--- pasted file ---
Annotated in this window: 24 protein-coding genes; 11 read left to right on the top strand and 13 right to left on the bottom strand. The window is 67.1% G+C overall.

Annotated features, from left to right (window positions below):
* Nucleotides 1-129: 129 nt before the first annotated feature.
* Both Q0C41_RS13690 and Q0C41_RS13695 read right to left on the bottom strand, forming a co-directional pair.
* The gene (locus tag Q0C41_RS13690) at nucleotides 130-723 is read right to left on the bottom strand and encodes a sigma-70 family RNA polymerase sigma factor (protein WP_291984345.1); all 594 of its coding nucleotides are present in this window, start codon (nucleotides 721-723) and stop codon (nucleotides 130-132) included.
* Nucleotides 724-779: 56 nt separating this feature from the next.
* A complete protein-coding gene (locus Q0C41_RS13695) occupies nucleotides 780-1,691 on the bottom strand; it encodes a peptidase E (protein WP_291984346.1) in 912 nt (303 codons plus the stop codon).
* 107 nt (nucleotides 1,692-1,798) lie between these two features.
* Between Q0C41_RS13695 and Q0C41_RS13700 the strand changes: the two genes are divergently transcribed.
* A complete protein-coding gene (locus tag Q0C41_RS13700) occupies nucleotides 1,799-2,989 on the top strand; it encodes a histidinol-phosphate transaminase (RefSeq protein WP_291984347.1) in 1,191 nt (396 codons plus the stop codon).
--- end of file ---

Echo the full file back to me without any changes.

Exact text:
Annotated in this window: 24 protein-coding genes; 11 read left to right on the top strand and 13 right to left on the bottom strand. The window is 67.1% G+C overall.

Annotated features, from left to right (window positions below):
* Nucleotides 1-129: 129 nt before the first annotated feature.
* Both Q0C41_RS13690 and Q0C41_RS13695 read right to left on the bottom strand, forming a co-directional pair.
* The gene (locus tag Q0C41_RS13690) at nucleotides 130-723 is read right to left on the bottom strand and encodes a sigma-70 family RNA polymerase sigma factor (protein WP_291984345.1); all 594 of its coding nucleotides are present in this window, start codon (nucleotides 721-723) and stop codon (nucleotides 130-132) included.
* Nucleotides 724-779: 56 nt separating this feature from the next.
* A complete protein-coding gene (locus Q0C41_RS13695) occupies nucleotides 780-1,691 on the bottom strand; it encodes a peptidase E (protein WP_291984346.1) in 912 nt (303 codons plus the stop codon).
* 107 nt (nucleotides 1,692-1,798) lie between these two features.
* Between Q0C41_RS13695 and Q0C41_RS13700 the strand changes: the two genes are divergently transcribed.
* A complete protein-coding gene (locus tag Q0C41_RS13700) occupies nucleotides 1,799-2,989 on the top strand; it encodes a histidinol-phosphate transaminase (RefSeq protein WP_291984347.1) in 1,191 nt (396 codons plus the stop codon).